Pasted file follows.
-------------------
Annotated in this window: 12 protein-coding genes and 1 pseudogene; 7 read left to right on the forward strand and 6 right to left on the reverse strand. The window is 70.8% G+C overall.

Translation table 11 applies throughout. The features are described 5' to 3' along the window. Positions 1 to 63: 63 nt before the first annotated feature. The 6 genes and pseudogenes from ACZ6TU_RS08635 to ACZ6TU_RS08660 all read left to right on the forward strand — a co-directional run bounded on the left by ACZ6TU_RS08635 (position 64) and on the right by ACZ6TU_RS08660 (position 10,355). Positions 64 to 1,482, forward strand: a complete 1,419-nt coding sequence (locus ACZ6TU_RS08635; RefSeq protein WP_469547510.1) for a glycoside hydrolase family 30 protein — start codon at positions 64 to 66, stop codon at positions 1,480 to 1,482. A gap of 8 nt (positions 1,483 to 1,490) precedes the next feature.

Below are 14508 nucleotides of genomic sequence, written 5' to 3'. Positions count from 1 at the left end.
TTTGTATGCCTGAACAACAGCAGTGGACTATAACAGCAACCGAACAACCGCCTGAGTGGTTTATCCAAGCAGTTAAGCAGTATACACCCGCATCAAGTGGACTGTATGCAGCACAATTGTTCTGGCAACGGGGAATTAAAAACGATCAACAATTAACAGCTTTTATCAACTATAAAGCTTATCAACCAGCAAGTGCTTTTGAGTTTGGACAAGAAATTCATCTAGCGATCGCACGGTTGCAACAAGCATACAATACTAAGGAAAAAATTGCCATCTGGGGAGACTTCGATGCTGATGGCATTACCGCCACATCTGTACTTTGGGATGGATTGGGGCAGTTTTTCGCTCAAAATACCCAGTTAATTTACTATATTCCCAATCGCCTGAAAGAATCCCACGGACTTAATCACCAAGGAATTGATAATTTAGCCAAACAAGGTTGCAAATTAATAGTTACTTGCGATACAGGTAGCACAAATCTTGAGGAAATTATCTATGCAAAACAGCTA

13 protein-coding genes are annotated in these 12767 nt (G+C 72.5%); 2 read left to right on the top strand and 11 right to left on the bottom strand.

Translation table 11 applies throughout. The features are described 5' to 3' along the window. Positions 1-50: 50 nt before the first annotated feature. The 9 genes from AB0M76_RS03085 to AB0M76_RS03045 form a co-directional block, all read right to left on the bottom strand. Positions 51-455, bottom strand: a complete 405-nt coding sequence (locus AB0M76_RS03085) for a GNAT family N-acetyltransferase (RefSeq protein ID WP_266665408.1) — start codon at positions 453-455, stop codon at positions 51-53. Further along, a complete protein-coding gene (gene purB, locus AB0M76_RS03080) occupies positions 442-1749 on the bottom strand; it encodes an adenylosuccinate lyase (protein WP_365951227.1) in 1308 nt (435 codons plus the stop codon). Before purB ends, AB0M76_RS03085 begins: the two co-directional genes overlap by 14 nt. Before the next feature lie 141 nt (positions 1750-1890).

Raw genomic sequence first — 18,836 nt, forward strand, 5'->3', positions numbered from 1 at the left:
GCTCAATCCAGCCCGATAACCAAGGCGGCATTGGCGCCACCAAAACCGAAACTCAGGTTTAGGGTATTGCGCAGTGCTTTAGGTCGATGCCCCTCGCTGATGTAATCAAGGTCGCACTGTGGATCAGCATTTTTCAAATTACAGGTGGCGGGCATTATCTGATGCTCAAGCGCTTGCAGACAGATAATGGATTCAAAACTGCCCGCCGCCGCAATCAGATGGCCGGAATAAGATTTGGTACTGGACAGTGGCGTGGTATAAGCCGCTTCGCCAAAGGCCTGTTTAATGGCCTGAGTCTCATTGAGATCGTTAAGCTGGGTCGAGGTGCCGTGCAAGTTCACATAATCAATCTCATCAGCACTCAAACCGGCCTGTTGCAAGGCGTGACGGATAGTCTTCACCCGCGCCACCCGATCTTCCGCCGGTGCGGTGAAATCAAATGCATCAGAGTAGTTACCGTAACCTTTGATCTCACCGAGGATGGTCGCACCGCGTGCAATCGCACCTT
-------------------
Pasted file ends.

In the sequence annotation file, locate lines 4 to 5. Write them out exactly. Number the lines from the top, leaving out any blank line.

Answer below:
TTTGTATGCCTGAACAACAGCAGTGGACTATAACAGCAACCGAACAACCGCCTGAGTGGTTTATCCAAGCAGTTAAGCAGTATACACCCGCATCAAGTGGACTGTATGCAGCACAATTGTTCTGGCAACGGGGAATTAAAAACGATCAACAATTAACAGCTTTTATCAACTATAAAGCTTATCAACCAGCAAGTGCTTTTGAGTTTGGACAAGAAATTCATCTAGCGATCGCACGGTTGCAACAAGCATACAATACTAAGGAAAAAATTGCCATCTGGGGAGACTTCGATGCTGATGGCATTACCGCCACATCTGTACTTTGGGATGGATTGGGGCAGTTTTTCGCTCAAAATACCCAGTTAATTTACTATATTCCCAATCGCCTGAAAGAATCCCACGGACTTAATCACCAAGGAATTGATAATTTAGCCAAACAAGGTTGCAAATTAATAGTTACTTGCGATACAGGTAGCACAAATCTTGAGGAAATTATCTATGCAAAACAGCTA

13 protein-coding genes are annotated in these 12767 nt (G+C 72.5%); 2 read left to right on the top strand and 11 right to left on the bottom strand.